The Math reading in Ch 3.2 for this week is short but mathematically dense. Take deep breaths, give yourself time, and don’t panic. Carefully mark each line in the reading that you don’t understand or can’t follow so we can have a productive lecture/seminar on Monday. This holds especially for the step-by-step algebraic manipulations – mark each step you don’t understand.

You may find it helpful to spend some time reading algebra tutorials online if your algebra is rusty.

Some specifics reading tips:

- First, here’s some terminology to help get started on the reading. A
*quadratic*always has a squared variable term (like x^{2}). For example, on p163 in Example 1 the area formula A(L) has the squared variable term L^{2}. When you graph a quadratic you get a U-shaped (or upside down U-shaped) curve called a*parabola*that is either opens up or opens down (see the graph on p164). The bottom (or top) of the parabola is called a*vertex*and it is a minimum (or maximum) point of the function. The vertex in Example 2 p164 is (-2,-3). - Study the vertex form on p165 before you try to read the example on p164. For the time being, don’t worry about the discussion of transformations on p164, rather, just try to match up the vertex of the graph of Example 2 with the vertex form defined on p165. The vertex form of a quadratic lets you just plug in the vertex. For example, the general vertex form is f(x) = a*(x – (h))
^{2}– (k) and the parabola of Example 2 p164 is g(x) = ½ * (x – (-2))^{2}– (-3). Watch out, you have to be careful about plugging in negative numbers in the vertex form — that’s why I put the h and k in parentheses (h) and (k). - The discussion in the bottom half of p165 is a good challenge. One of our goals for the week is to learn the algebra to turn the vertex form of a quadratic into standard form and standard form of a quadratic into vertex form. The bottom half of p165 is about how to transform a standard form into a vertex form. If you have trouble following it, then skip to the top of p166 to see the conclusion. Then go back and take it slow and read closely to follow each word and formula, again marking each step that you don’t understand. Again, keep the general purpose of that part of the reading in mind:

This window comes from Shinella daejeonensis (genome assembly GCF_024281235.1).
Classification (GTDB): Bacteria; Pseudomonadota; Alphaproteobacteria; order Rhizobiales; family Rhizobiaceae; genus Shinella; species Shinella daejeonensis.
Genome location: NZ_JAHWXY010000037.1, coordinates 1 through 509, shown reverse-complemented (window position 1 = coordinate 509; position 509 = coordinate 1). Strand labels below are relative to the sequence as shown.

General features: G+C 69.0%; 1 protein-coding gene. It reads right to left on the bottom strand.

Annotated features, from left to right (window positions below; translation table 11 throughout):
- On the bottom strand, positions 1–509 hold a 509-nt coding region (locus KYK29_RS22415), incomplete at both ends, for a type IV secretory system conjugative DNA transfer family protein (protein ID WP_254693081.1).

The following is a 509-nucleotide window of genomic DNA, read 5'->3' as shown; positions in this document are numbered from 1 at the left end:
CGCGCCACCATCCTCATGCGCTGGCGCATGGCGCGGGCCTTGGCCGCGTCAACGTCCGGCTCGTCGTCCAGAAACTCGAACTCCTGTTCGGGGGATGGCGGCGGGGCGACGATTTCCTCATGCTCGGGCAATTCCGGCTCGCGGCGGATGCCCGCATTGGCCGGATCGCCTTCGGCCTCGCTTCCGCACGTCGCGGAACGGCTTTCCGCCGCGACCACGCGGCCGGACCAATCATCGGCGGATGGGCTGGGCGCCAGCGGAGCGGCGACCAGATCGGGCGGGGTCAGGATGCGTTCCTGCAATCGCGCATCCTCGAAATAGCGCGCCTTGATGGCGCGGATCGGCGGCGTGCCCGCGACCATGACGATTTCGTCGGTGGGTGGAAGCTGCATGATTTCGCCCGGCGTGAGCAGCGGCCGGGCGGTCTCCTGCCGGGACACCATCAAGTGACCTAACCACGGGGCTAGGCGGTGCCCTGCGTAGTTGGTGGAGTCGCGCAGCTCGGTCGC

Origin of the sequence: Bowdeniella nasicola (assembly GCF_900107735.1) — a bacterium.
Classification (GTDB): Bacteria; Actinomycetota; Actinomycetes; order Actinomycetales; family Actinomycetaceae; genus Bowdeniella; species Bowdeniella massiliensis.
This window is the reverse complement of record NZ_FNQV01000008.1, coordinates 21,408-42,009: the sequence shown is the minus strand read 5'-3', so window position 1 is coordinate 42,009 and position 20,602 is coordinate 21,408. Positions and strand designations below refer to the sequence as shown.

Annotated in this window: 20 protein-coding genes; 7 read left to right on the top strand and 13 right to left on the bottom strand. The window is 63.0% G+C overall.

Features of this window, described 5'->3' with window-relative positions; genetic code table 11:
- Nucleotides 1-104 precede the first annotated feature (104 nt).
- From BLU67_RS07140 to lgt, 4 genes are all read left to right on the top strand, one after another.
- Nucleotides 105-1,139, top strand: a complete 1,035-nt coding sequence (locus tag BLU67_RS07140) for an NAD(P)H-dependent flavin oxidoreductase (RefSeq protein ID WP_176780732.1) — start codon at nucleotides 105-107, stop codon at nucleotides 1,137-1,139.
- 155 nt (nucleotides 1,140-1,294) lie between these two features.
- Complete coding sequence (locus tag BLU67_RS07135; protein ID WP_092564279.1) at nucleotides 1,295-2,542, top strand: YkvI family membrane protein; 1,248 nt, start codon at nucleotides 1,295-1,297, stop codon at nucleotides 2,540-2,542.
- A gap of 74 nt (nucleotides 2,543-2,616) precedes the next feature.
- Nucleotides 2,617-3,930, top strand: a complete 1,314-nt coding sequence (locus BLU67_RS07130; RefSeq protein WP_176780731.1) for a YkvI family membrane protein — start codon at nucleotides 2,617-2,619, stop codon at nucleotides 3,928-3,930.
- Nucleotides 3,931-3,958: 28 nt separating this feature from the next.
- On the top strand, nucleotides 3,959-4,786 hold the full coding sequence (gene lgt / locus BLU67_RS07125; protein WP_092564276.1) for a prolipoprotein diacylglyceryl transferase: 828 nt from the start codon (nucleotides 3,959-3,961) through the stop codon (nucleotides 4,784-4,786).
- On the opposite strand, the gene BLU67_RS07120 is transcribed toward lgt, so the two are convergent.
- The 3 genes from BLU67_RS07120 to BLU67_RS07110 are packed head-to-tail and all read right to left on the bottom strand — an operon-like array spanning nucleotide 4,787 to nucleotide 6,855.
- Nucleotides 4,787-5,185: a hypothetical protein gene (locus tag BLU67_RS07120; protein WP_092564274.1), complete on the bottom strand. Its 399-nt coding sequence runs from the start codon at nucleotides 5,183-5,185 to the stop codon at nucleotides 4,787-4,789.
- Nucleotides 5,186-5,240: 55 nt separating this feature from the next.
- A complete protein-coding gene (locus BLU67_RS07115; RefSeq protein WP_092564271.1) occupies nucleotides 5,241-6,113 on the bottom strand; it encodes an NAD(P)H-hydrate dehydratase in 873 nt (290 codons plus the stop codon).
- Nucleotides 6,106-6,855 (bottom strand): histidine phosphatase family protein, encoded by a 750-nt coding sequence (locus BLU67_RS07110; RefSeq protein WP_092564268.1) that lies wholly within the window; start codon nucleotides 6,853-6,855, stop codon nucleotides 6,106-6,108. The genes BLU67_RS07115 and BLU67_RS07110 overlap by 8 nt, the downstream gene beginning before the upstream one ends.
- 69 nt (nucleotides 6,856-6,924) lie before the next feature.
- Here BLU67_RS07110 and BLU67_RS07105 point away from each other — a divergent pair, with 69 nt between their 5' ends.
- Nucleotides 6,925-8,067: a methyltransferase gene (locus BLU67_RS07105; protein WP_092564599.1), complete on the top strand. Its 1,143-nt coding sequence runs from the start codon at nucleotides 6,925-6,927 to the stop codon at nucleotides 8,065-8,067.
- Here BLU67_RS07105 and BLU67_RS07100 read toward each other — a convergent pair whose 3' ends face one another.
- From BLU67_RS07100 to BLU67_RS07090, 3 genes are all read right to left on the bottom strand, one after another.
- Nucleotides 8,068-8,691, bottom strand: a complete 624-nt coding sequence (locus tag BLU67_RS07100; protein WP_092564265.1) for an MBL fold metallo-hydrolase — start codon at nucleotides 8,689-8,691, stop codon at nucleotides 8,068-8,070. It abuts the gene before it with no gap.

*to derive a formula for transforming a standard form of any quadratic into the vertex form*! The*h*and the*k*are the vertex coordinates and the formulas for*h*and*k*are given at the top of p. 166 using the standard form parameters*a*,*b*, and*c*(or*A*,*B*,*C*as you’ll see in Math Lab 3 or in LoggerPro). - Do the try-it-now 2 on p166 to challenge and test your understanding.
- Skip Example 5 pp167-68
- Study the three graphs on p168. Horizontal intercepts are also called roots. We find roots by
*solving*quadratics (reverse evaluation). When we solved linear equations we got single answers. The graphs on p168 show that solving quadratics can give 0, 1, or 2 answers. - Example 7 uses the definitions at the top of p166. The vertex form is an easy way to find roots, and Example 7 shows how.
- Do the try-it-now 3 on p169 to challenge and test your understanding.
- Closely following the algebra steps on pp169-70 to see if you can understand each step. The last sentence on p169 claims the formula at the bottom of the page is “Based on previous work…”. Where does that formula come from? Can you see how to start with the vertex form, plug in values for h and k, and get the f(x) formula at the bottom of the page? The algebra on p169-170 derives the general quadratic formula for roots of a quadratic. Follow each step carefully to make sure you understand the algebra. Come to class with questions or readiness to help your classmates.
- Use Desmos to do the try-it-now 4 on p171. See if you can figure out how you know from looking at a quadratic whether it has a maximum or a minimum (cupped up or cupped down).